Kurt Martens, associate professor of canon law, was quoted in a National Catholic Register story on baptisms of the children of same-sex couples. See the article below.
From: National Catholic Register Date: July 14, 2014 Author: Peter Jesserer Smith
... Although overuse and abuse of the term "pastoral" has tainted its meaning for some Catholics, authentic pastoral care as intended by the Church means applying the laws and guidelines of the Church to a person's concrete situation.
Canonist Kurt Martens, editor of The Catholic University of America's canon-law journal The Jurist, explained that the facts and circumstances of each case are unique and different.
"There's no real straightforward answer," he said. "You have to look at local circumstances fully in every individual situation."
Martens explained that canon law is like a toolbox. It provides some tools and some general instructions, but it remains up to the pastor to figure out how to put it all together for each individual situation.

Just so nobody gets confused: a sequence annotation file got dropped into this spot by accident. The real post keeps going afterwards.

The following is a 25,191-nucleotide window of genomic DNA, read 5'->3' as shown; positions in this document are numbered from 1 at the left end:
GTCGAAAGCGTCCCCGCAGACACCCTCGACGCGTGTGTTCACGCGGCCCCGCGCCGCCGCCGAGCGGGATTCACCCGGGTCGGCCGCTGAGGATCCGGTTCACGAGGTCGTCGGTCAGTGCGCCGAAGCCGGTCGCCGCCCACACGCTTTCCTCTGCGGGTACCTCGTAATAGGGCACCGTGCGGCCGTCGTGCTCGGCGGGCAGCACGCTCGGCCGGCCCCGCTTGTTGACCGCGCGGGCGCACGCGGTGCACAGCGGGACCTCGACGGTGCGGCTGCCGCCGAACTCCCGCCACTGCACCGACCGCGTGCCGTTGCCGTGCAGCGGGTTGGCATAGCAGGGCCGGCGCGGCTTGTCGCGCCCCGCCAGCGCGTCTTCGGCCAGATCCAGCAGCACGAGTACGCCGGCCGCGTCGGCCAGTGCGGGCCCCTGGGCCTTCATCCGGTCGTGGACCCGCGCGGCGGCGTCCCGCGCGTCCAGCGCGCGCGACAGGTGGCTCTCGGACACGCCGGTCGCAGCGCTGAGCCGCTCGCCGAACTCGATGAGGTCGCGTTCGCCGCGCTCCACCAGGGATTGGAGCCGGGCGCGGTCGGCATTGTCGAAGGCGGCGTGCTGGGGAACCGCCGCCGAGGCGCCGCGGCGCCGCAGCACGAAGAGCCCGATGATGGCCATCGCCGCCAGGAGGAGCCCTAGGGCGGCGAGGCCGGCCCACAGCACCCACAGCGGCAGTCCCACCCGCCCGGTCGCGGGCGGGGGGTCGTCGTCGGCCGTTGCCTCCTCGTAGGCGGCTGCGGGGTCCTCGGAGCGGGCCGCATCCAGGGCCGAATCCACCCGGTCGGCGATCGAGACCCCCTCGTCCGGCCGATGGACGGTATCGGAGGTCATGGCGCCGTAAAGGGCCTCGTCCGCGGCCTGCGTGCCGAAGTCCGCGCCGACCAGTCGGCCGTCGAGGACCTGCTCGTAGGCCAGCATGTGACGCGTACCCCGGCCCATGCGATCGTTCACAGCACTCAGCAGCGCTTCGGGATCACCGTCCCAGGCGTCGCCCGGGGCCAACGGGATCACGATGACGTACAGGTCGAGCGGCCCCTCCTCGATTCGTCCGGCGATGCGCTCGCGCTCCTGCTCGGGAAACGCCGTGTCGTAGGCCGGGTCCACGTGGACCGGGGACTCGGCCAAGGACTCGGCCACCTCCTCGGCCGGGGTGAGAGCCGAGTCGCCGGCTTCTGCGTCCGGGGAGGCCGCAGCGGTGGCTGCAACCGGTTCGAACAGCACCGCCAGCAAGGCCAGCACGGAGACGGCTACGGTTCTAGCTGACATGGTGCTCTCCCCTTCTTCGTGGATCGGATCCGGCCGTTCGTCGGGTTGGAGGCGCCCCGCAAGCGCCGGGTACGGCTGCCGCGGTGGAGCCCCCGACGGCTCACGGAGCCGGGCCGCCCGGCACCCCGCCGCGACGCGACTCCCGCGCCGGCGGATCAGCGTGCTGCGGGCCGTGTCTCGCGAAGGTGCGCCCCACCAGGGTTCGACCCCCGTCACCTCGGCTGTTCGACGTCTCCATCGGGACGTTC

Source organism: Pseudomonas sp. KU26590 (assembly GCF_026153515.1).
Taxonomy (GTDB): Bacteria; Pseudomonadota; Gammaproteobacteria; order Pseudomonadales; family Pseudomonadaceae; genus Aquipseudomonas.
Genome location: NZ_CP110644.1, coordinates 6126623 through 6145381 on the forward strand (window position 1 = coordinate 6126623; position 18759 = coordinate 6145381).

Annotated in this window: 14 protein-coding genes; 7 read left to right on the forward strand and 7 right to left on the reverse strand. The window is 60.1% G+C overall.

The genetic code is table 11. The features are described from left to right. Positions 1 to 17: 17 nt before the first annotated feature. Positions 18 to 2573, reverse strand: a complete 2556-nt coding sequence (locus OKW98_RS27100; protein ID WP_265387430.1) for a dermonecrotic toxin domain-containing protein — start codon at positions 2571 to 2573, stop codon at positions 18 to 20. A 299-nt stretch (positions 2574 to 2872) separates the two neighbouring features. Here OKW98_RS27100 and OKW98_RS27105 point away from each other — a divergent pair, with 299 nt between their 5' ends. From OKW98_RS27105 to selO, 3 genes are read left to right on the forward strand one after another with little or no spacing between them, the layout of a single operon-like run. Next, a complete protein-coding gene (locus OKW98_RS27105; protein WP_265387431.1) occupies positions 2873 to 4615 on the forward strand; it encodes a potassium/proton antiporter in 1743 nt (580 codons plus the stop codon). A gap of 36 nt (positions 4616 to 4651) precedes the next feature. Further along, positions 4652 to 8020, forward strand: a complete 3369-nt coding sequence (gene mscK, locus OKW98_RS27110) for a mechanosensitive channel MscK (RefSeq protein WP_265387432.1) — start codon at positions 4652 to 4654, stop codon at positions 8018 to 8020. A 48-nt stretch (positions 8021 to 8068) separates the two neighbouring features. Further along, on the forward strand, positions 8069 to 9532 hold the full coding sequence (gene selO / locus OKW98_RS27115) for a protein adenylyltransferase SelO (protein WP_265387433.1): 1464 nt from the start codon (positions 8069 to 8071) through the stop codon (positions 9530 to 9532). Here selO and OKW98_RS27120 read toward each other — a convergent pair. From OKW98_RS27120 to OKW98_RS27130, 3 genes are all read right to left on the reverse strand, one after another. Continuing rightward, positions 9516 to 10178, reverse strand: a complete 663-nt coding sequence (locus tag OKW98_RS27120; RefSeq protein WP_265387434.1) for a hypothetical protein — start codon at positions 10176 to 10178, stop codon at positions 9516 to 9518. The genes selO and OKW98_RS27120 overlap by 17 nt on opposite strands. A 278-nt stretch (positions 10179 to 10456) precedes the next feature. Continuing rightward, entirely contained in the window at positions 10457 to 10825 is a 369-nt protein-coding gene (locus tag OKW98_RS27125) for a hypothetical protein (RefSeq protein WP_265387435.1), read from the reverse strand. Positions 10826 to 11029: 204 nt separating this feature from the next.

"It doesn't give you the answer for every conceivable and unconceivable situation," he said. "You have to apply it and work with it in every situation."
He said what the Church is looking for "revolves around whether there is a founded hope that they will be raised in the Catholic faith: Is there any hope that they will be raised in the faith, in every aspect of it?"
Other questions also come to mind, Martens said: What degree of hope must a pastor have? Can the child be excluded from baptism because of his parents' or guardians' lifestyles?
He added that a pastor has to ask these questions in every situation where the child is raised in circumstances that contradict Church teaching and could affect how the child is brought up in the faith. These issues apply with respect to a cohabitating heterosexual couple who refuse to get married as much as to a cohabitating same-sex couple whose union can never be sanctioned by the Church.
"Are we going to deny the child the fruits of baptism? That is the question," he said. "And you might have good reasons for doing that." ...
Read more about Martens' expertise.